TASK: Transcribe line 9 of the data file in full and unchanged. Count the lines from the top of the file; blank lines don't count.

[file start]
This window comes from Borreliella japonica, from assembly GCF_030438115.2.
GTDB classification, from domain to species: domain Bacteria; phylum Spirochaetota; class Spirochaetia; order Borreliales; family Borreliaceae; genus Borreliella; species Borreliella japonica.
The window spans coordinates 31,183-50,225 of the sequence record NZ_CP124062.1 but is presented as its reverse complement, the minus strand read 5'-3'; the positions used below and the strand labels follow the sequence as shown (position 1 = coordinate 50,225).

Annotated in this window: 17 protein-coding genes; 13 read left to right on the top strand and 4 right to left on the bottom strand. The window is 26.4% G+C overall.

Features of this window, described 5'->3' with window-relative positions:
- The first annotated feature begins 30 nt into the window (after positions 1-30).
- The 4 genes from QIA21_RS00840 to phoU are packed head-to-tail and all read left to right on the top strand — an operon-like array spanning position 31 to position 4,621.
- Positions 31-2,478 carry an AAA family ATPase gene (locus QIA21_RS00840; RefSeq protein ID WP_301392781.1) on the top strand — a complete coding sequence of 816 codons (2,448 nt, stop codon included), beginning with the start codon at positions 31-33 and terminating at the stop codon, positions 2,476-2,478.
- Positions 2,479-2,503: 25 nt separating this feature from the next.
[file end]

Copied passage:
- Positions 2,479-2,503: 25 nt separating this feature from the next.